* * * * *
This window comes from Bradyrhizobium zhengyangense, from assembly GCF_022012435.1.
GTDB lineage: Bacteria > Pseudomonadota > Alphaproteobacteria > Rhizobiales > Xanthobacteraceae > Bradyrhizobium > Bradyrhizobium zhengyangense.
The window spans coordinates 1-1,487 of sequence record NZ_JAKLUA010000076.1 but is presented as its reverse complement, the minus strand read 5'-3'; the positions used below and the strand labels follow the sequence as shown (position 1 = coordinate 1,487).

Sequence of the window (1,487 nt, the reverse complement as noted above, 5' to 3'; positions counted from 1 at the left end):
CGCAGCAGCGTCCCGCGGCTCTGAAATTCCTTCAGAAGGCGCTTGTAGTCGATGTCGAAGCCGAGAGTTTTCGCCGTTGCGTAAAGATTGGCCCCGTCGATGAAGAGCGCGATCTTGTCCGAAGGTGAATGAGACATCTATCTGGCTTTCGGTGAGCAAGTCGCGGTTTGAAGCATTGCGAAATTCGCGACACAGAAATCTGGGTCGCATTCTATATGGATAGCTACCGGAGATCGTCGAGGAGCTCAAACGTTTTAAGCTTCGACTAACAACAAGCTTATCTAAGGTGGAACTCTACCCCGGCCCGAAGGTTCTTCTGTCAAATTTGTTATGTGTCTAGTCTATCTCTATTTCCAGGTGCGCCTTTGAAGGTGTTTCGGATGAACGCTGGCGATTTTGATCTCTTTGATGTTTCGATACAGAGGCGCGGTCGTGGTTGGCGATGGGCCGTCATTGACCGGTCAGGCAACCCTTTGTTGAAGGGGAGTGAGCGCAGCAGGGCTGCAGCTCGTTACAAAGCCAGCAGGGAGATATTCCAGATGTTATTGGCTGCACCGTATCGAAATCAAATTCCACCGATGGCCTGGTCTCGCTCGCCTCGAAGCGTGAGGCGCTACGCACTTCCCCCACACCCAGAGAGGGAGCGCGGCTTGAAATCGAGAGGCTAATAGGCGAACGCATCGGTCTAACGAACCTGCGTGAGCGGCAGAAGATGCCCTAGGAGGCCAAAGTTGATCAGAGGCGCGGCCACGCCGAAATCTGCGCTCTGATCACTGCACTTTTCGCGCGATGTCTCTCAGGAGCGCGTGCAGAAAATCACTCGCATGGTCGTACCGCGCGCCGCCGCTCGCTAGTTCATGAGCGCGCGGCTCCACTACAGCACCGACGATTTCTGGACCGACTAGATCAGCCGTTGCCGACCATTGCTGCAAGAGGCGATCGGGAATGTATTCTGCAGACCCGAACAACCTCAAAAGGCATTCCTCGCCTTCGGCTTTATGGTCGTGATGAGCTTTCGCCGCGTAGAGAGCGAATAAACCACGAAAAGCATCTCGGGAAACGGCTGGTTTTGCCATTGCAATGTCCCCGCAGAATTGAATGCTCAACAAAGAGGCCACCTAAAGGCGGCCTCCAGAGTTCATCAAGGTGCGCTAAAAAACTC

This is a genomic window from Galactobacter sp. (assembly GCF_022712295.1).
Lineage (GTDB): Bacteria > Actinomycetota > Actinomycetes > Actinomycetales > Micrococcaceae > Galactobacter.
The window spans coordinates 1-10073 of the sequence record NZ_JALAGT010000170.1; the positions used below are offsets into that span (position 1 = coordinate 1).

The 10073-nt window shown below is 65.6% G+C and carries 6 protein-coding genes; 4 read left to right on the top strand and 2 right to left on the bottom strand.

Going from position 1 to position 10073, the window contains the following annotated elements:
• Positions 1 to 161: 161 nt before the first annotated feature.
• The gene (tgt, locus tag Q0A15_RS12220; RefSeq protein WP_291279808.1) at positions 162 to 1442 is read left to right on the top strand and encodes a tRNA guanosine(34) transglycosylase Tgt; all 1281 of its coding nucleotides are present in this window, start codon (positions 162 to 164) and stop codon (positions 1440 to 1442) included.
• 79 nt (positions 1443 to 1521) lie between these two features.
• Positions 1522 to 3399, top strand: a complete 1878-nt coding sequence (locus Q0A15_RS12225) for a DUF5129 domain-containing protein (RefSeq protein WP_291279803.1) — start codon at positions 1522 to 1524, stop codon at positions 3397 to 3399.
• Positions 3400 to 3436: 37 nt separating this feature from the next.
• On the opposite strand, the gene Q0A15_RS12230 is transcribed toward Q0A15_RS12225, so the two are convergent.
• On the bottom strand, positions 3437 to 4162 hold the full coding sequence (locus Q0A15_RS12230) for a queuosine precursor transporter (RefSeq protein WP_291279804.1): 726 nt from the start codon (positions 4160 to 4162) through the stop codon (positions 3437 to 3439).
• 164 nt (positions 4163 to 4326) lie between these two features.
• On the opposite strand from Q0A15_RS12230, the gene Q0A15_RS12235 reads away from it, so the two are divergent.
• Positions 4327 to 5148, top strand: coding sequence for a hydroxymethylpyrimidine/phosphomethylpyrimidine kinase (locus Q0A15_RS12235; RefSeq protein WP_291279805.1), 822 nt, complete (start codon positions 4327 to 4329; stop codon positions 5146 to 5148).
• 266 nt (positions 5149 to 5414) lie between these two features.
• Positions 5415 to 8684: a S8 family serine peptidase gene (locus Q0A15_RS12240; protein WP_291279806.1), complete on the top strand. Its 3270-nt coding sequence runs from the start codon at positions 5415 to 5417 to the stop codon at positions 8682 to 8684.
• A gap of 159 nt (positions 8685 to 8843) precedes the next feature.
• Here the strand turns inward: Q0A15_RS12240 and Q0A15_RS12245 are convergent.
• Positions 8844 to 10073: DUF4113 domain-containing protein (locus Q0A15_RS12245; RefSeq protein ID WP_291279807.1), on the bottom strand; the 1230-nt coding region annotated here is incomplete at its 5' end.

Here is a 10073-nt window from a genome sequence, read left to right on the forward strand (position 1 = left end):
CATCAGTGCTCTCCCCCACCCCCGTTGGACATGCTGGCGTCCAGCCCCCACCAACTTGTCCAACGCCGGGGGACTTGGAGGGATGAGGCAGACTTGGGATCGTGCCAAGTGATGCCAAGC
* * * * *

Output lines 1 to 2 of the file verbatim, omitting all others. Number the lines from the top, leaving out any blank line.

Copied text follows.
This window comes from Bradyrhizobium zhengyangense, from assembly GCF_022012435.1.
GTDB lineage: Bacteria > Pseudomonadota > Alphaproteobacteria > Rhizobiales > Xanthobacteraceae > Bradyrhizobium > Bradyrhizobium zhengyangense.